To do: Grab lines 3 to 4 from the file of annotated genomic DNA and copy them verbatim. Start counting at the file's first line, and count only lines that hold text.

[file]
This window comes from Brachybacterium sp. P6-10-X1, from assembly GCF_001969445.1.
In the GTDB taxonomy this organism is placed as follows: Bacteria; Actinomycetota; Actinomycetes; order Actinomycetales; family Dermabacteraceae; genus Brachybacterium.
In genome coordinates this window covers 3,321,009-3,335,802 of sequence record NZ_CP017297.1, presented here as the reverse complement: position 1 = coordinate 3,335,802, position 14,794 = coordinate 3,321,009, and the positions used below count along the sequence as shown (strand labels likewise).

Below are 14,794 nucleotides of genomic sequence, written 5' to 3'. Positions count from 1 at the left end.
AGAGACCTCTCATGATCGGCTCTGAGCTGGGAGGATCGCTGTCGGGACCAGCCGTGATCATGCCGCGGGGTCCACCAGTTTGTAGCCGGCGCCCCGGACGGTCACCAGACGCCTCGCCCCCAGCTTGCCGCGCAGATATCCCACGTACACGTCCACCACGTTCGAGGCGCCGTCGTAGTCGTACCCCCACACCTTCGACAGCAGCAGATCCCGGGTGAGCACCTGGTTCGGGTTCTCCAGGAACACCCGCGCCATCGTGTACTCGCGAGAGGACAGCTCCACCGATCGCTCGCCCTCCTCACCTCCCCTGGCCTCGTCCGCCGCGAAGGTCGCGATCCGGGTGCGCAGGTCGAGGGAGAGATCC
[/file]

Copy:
In genome coordinates this window covers 3,321,009-3,335,802 of sequence record NZ_CP017297.1, presented here as the reverse complement: position 1 = coordinate 3,335,802, position 14,794 = coordinate 3,321,009, and the positions used below count along the sequence as shown (strand labels likewise).

Below are 14,794 nucleotides of genomic sequence, written 5' to 3'. Positions count from 1 at the left end.